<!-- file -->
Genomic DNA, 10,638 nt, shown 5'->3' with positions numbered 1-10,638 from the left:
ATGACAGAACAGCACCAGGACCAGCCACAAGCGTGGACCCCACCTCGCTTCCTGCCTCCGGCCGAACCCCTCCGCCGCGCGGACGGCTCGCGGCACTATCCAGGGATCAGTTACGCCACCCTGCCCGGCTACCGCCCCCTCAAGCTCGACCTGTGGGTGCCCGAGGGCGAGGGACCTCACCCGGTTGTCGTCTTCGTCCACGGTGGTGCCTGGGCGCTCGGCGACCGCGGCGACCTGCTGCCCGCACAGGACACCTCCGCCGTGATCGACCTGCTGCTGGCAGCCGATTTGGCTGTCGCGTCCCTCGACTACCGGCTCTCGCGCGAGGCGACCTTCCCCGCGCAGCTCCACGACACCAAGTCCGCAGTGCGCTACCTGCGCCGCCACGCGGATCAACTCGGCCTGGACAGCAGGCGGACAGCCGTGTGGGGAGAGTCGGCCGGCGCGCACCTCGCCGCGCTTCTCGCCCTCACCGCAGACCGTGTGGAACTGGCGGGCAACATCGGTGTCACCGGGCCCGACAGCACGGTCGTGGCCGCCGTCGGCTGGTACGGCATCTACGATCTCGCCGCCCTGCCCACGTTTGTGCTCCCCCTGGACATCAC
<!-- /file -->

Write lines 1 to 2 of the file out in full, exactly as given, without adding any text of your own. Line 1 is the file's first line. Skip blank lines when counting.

Genomic DNA, 10,638 nt, shown 5'->3' with positions numbered 1-10,638 from the left:
ATGACAGAACAGCACCAGGACCAGCCACAAGCGTGGACCCCACCTCGCTTCCTGCCTCCGGCCGAACCCCTCCGCCGCGCGGACGGCTCGCGGCACTATCCAGGGATCAGTTACGCCACCCTGCCCGGCTACCGCCCCCTCAAGCTCGACCTGTGGGTGCCCGAGGGCGAGGGACCTCACCCGGTTGTCGTCTTCGTCCACGGTGGTGCCTGGGCGCTCGGCGACCGCGGCGACCTGCTGCCCGCACAGGACACCTCCGCCGTGATCGACCTGCTGCTGGCAGCCGATTTGGCTGTCGCGTCCCTCGACTACCGGCTCTCGCGCGAGGCGACCTTCCCCGCGCAGCTCCACGACACCAAGTCCGCAGTGCGCTACCTGCGCCGCCACGCGGATCAACTCGGCCTGGACAGCAGGCGGACAGCCGTGTGGGGAGAGTCGGCCGGCGCGCACCTCGCCGCGCTTCTCGCCCTCACCGCAGACCGTGTGGAACTGGCGGGCAACATCGGTGTCACCGGGCCCGACAGCACGGTCGTGGCCGCCGTCGGCTGGTACGGCATCTACGATCTCGCCGCCCTGCCCACGTTTGTGCTCCCCCTGGACATCAC